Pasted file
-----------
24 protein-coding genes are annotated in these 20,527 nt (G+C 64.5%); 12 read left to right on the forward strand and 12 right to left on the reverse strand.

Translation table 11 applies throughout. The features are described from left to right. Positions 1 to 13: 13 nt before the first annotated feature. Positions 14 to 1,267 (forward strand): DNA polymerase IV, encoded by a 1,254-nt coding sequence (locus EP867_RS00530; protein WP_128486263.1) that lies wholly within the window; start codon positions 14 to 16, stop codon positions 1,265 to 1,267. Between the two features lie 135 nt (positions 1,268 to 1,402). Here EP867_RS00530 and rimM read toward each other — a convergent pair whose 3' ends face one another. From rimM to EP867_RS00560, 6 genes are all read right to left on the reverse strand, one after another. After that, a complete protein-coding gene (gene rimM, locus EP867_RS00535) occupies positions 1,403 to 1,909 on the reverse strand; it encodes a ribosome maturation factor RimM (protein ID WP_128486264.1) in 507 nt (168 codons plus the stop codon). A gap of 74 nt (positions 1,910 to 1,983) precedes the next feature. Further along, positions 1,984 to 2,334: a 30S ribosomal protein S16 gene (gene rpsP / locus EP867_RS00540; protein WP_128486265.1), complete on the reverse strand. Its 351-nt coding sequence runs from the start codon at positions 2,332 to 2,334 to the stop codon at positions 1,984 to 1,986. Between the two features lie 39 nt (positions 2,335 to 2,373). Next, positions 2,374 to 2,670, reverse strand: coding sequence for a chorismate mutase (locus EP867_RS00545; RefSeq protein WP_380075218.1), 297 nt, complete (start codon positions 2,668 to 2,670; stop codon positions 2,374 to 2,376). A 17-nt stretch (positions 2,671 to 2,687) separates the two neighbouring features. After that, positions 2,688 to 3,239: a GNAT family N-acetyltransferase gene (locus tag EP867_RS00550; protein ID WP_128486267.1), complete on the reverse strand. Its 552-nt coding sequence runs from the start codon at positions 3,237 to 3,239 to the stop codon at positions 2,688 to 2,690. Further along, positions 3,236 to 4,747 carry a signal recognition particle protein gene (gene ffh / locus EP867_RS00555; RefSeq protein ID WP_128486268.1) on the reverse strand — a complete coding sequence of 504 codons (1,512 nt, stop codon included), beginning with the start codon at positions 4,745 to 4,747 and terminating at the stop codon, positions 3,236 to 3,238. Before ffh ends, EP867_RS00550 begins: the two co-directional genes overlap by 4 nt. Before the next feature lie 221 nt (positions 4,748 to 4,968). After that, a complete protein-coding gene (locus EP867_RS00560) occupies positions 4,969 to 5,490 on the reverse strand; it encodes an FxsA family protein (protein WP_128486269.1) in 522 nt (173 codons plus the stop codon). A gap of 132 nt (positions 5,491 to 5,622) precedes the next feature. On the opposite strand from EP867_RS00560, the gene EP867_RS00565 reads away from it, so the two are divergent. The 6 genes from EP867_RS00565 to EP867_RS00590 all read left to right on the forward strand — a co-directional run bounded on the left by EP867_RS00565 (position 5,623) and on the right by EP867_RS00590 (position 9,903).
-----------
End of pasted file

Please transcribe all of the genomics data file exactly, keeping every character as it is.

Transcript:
24 protein-coding genes are annotated in these 20,527 nt (G+C 64.5%); 12 read left to right on the forward strand and 12 right to left on the reverse strand.

Translation table 11 applies throughout. The features are described from left to right. Positions 1 to 13: 13 nt before the first annotated feature. Positions 14 to 1,267 (forward strand): DNA polymerase IV, encoded by a 1,254-nt coding sequence (locus EP867_RS00530; protein WP_128486263.1) that lies wholly within the window; start codon positions 14 to 16, stop codon positions 1,265 to 1,267. Between the two features lie 135 nt (positions 1,268 to 1,402). Here EP867_RS00530 and rimM read toward each other — a convergent pair whose 3' ends face one another. From rimM to EP867_RS00560, 6 genes are all read right to left on the reverse strand, one after another. After that, a complete protein-coding gene (gene rimM, locus EP867_RS00535) occupies positions 1,403 to 1,909 on the reverse strand; it encodes a ribosome maturation factor RimM (protein ID WP_128486264.1) in 507 nt (168 codons plus the stop codon). A gap of 74 nt (positions 1,910 to 1,983) precedes the next feature. Further along, positions 1,984 to 2,334: a 30S ribosomal protein S16 gene (gene rpsP / locus EP867_RS00540; protein WP_128486265.1), complete on the reverse strand. Its 351-nt coding sequence runs from the start codon at positions 2,332 to 2,334 to the stop codon at positions 1,984 to 1,986. Between the two features lie 39 nt (positions 2,335 to 2,373). Next, positions 2,374 to 2,670, reverse strand: coding sequence for a chorismate mutase (locus EP867_RS00545; RefSeq protein WP_380075218.1), 297 nt, complete (start codon positions 2,668 to 2,670; stop codon positions 2,374 to 2,376). A 17-nt stretch (positions 2,671 to 2,687) separates the two neighbouring features. After that, positions 2,688 to 3,239: a GNAT family N-acetyltransferase gene (locus tag EP867_RS00550; protein ID WP_128486267.1), complete on the reverse strand. Its 552-nt coding sequence runs from the start codon at positions 3,237 to 3,239 to the stop codon at positions 2,688 to 2,690. Further along, positions 3,236 to 4,747 carry a signal recognition particle protein gene (gene ffh / locus EP867_RS00555; RefSeq protein ID WP_128486268.1) on the reverse strand — a complete coding sequence of 504 codons (1,512 nt, stop codon included), beginning with the start codon at positions 4,745 to 4,747 and terminating at the stop codon, positions 3,236 to 3,238. Before ffh ends, EP867_RS00550 begins: the two co-directional genes overlap by 4 nt. Before the next feature lie 221 nt (positions 4,748 to 4,968). After that, a complete protein-coding gene (locus EP867_RS00560) occupies positions 4,969 to 5,490 on the reverse strand; it encodes an FxsA family protein (protein WP_128486269.1) in 522 nt (173 codons plus the stop codon). A gap of 132 nt (positions 5,491 to 5,622) precedes the next feature. On the opposite strand from EP867_RS00560, the gene EP867_RS00565 reads away from it, so the two are divergent. The 6 genes from EP867_RS00565 to EP867_RS00590 all read left to right on the forward strand — a co-directional run bounded on the left by EP867_RS00565 (position 5,623) and on the right by EP867_RS00590 (position 9,903).